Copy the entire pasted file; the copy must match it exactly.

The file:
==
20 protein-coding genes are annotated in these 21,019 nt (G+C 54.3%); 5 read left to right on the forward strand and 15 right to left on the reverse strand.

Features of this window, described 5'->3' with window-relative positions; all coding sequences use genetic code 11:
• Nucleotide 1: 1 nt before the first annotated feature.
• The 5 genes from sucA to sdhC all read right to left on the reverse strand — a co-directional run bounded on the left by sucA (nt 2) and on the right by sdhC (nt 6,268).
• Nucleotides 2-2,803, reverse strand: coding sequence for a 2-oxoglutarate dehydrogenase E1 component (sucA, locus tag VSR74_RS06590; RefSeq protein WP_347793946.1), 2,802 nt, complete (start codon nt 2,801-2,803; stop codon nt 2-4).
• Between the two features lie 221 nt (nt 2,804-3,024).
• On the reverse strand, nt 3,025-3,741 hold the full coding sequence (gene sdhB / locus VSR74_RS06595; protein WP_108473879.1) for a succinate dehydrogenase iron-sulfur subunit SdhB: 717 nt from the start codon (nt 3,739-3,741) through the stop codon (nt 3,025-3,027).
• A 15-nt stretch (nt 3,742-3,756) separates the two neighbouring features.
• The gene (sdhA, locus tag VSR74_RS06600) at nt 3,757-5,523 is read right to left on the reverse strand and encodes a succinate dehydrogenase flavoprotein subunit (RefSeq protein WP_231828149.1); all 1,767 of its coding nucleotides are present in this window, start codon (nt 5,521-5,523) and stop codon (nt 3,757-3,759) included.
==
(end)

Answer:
20 protein-coding genes are annotated in these 21,019 nt (G+C 54.3%); 5 read left to right on the forward strand and 15 right to left on the reverse strand.

Features of this window, described 5'->3' with window-relative positions; all coding sequences use genetic code 11:
• Nucleotide 1: 1 nt before the first annotated feature.
• The 5 genes from sucA to sdhC all read right to left on the reverse strand — a co-directional run bounded on the left by sucA (nt 2) and on the right by sdhC (nt 6,268).
• Nucleotides 2-2,803, reverse strand: coding sequence for a 2-oxoglutarate dehydrogenase E1 component (sucA, locus tag VSR74_RS06590; RefSeq protein WP_347793946.1), 2,802 nt, complete (start codon nt 2,801-2,803; stop codon nt 2-4).
• Between the two features lie 221 nt (nt 2,804-3,024).
• On the reverse strand, nt 3,025-3,741 hold the full coding sequence (gene sdhB / locus VSR74_RS06595; protein WP_108473879.1) for a succinate dehydrogenase iron-sulfur subunit SdhB: 717 nt from the start codon (nt 3,739-3,741) through the stop codon (nt 3,025-3,027).
• A 15-nt stretch (nt 3,742-3,756) separates the two neighbouring features.
• The gene (sdhA, locus tag VSR74_RS06600) at nt 3,757-5,523 is read right to left on the reverse strand and encodes a succinate dehydrogenase flavoprotein subunit (RefSeq protein WP_231828149.1); all 1,767 of its coding nucleotides are present in this window, start codon (nt 5,521-5,523) and stop codon (nt 3,757-3,759) included.